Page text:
In theory, modern politics should be simple. In any political order there are a set of cultural ideals which serve as goals, and politics is the art of choosing the means to reach those goals. The goal may be something like minimizing violent crime, and the available means can be more money for law enforcement, or more money for social education. Maybe the proposed solutions are mutually exclusive, maybe not. Maybe both are good ideas, maybe both are bad. But since there is only so much money to go around one has to take priority over the other. Politics is deciding which means will take priority in reaching the goal. Simple, right?
But then the people advancing the different proposed means also have their own interests: they want the perks and power that comes from holding office. They may see the issue (crime reduction) as a vehicle for achieving power for themselves and their friends. So the theoretical question of the best solution to violent crime becomes a proxy for a sort of primitive tribalism. “We, the merciful children of light, who favor educating the criminal class, are opposed to the violent, repressive fascists who just want to lock them up.” (or) “We the stern and realistic upholders of public good, who only seek justice for the victims of violent crime, are opposed to the limp-wristed hippies who would undermine the very social order.”
Relatives become absolutes; theories become religions. Each side becomes convinced that it has an innate right to rule by virtue of it’s moral and intellectual superiority. And note: in this system one does not become morally and intellectually superior by doing good deeds and making contributions to human knowledge, one becomes morally and intellectually superior by striking the orthodox political pose.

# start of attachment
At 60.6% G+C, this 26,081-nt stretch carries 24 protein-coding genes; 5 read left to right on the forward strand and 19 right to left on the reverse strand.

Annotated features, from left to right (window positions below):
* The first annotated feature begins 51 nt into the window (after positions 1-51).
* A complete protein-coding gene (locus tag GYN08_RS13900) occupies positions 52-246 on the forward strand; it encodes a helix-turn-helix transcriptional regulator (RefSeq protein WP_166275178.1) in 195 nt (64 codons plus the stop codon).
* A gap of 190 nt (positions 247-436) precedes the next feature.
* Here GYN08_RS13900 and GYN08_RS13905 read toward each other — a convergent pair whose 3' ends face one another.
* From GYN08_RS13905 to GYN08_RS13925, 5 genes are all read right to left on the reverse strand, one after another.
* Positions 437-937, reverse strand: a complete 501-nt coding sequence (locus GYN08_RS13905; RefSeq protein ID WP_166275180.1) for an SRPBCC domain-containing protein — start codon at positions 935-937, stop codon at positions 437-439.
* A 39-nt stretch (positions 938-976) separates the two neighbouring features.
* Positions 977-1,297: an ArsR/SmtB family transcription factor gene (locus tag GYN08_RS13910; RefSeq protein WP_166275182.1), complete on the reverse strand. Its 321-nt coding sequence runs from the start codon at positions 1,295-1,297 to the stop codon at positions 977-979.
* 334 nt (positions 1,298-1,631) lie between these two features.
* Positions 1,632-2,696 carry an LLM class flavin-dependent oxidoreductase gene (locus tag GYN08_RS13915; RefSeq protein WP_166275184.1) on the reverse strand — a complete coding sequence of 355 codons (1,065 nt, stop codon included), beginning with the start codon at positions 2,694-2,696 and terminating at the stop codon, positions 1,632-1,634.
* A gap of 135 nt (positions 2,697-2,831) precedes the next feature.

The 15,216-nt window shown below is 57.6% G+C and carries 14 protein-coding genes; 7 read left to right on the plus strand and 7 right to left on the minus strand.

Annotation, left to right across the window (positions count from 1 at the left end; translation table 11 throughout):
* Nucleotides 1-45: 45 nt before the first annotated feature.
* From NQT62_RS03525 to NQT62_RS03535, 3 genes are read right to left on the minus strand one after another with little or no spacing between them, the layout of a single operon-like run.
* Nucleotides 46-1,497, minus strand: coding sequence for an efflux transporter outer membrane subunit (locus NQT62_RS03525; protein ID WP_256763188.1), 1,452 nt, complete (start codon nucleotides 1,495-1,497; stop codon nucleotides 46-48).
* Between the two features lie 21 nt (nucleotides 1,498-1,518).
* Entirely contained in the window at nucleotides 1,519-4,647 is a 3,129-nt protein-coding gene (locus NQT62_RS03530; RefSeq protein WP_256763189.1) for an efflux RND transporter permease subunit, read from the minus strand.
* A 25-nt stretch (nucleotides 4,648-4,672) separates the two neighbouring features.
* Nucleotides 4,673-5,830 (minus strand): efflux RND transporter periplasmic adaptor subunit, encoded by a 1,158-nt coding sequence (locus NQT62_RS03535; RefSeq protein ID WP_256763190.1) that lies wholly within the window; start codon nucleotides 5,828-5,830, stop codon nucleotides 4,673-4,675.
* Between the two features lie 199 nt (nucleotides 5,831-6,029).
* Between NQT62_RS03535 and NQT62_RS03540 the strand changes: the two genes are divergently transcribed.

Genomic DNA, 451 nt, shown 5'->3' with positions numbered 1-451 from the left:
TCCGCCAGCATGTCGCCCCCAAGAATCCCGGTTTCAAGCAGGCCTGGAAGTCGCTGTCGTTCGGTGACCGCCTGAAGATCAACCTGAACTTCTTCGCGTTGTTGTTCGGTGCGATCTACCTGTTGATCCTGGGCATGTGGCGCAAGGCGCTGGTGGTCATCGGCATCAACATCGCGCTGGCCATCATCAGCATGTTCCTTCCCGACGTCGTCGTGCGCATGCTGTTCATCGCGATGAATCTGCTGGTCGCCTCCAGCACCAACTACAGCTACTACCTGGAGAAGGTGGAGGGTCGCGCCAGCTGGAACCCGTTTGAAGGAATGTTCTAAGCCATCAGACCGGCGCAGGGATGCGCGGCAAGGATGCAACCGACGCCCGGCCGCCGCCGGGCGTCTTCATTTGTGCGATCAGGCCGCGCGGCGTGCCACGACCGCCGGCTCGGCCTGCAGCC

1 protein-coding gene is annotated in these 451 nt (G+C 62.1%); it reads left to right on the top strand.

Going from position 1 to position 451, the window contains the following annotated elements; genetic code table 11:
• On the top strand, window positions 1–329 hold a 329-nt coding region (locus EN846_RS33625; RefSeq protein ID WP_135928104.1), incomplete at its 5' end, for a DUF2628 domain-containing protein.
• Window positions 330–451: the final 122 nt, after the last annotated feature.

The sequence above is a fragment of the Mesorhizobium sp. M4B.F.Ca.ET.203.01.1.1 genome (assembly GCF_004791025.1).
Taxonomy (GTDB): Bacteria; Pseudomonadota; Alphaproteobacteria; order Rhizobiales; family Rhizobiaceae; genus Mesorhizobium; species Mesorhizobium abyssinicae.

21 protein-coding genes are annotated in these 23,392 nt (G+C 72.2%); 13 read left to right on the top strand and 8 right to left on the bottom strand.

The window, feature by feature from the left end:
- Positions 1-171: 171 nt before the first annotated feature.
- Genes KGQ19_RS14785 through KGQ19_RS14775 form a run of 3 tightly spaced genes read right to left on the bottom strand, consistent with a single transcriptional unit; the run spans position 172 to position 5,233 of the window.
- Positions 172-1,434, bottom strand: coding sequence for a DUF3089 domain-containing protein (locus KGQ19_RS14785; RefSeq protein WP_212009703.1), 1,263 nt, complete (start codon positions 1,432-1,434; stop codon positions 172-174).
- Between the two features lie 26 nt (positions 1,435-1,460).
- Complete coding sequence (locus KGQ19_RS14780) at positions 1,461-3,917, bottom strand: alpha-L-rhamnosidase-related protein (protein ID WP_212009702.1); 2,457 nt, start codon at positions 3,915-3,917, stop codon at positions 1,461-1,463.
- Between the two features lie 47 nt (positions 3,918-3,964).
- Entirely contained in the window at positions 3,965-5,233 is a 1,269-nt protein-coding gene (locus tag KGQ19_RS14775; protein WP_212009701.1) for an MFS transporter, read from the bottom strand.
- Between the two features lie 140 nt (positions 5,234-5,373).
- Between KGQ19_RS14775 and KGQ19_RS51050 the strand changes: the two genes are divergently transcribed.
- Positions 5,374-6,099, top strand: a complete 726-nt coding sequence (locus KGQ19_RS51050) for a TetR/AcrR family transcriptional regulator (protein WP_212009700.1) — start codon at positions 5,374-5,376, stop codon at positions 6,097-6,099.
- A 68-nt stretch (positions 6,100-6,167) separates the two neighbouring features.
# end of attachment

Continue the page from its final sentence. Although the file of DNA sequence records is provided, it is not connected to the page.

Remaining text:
Striking the right pose is an easy way to define yourself as a person. It helps you feel good about yourself in spite of any real merits or faults you may have. You can play a vital role in the eternal battle between good and evil by simply voting one way over another.
Liberals love it when Republican senators and governors get caught cheating on their wives or soliciting homosexual acts in public restrooms: so much for the pose of upholding traditional morality. Conservatives get a kick out of liberals who sink to the most shocking language of misogyny and racism when commenting on people like Sarah Palin or Clarence Thomas: so much for your devotion to feminism and civil rights.
This later has been happening with such frequency it has given rise to what the right-wing of the internet calls “Fen’s Law”: People on the left believe in precisely none of the things they lecture the rest of America about. Fen’s law is probably true, contemporary liberalism is only a pose of goodness, with no real moral content. What liberals really believe in is their own innate superiority and right to rule.
But Fen’s Law applies equally to conservatives: they speak the language of populism and limited government, but when conservatives come to power they instantly transform into Republicans, and all pretense of limited government disappears. After all, if they really limited government, they would be undermining their own power.
I doubt there is any solution to poser politics. My suspicion is that the while the left pretends that it is always 1963, and the right pretends it is always 1982, the problems of 2013 have simply moved beyond the categories of political orthodoxies, and none of the politicians have any clue what they are talking about.